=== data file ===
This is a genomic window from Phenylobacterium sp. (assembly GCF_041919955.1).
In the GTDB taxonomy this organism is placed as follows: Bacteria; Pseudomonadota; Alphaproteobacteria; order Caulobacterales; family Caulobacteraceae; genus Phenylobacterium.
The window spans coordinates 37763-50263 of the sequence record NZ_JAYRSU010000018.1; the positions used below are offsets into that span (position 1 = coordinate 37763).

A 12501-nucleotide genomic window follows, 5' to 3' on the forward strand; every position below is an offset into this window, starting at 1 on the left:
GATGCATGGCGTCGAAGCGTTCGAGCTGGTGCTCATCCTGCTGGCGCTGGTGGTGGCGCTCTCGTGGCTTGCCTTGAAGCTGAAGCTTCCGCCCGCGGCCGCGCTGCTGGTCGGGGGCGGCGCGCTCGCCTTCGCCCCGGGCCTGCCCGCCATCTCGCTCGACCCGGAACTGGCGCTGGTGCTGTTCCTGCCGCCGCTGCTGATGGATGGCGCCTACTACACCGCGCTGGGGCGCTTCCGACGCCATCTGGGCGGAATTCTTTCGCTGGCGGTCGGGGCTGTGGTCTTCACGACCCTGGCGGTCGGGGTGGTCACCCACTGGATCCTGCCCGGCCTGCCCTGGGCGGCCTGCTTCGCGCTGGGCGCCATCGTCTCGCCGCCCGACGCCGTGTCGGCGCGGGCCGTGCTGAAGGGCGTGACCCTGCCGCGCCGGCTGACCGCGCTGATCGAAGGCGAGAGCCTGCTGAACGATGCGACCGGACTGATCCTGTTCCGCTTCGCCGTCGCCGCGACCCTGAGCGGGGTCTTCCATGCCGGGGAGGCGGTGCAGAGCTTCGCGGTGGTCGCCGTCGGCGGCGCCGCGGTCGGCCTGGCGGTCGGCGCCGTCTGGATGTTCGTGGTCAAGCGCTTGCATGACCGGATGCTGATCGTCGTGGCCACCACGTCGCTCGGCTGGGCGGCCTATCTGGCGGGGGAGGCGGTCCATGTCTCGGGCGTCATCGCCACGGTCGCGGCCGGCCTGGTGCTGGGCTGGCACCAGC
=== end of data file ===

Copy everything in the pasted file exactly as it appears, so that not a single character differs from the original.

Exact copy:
This is a genomic window from Phenylobacterium sp. (assembly GCF_041919955.1).
In the GTDB taxonomy this organism is placed as follows: Bacteria; Pseudomonadota; Alphaproteobacteria; order Caulobacterales; family Caulobacteraceae; genus Phenylobacterium.
The window spans coordinates 37763-50263 of the sequence record NZ_JAYRSU010000018.1; the positions used below are offsets into that span (position 1 = coordinate 37763).

A 12501-nucleotide genomic window follows, 5' to 3' on the forward strand; every position below is an offset into this window, starting at 1 on the left:
GATGCATGGCGTCGAAGCGTTCGAGCTGGTGCTCATCCTGCTGGCGCTGGTGGTGGCGCTCTCGTGGCTTGCCTTGAAGCTGAAGCTTCCGCCCGCGGCCGCGCTGCTGGTCGGGGGCGGCGCGCTCGCCTTCGCCCCGGGCCTGCCCGCCATCTCGCTCGACCCGGAACTGGCGCTGGTGCTGTTCCTGCCGCCGCTGCTGATGGATGGCGCCTACTACACCGCGCTGGGGCGCTTCCGACGCCATCTGGGCGGAATTCTTTCGCTGGCGGTCGGGGCTGTGGTCTTCACGACCCTGGCGGTCGGGGTGGTCACCCACTGGATCCTGCCCGGCCTGCCCTGGGCGGCCTGCTTCGCGCTGGGCGCCATCGTCTCGCCGCCCGACGCCGTGTCGGCGCGGGCCGTGCTGAAGGGCGTGACCCTGCCGCGCCGGCTGACCGCGCTGATCGAAGGCGAGAGCCTGCTGAACGATGCGACCGGACTGATCCTGTTCCGCTTCGCCGTCGCCGCGACCCTGAGCGGGGTCTTCCATGCCGGGGAGGCGGTGCAGAGCTTCGCGGTGGTCGCCGTCGGCGGCGCCGCGGTCGGCCTGGCGGTCGGCGCCGTCTGGATGTTCGTGGTCAAGCGCTTGCATGACCGGATGCTGATCGTCGTGGCCACCACGTCGCTCGGCTGGGCGGCCTATCTGGCGGGGGAGGCGGTCCATGTCTCGGGCGTCATCGCCACGGTCGCGGCCGGCCTGGTGCTGGGCTGGCACCAGC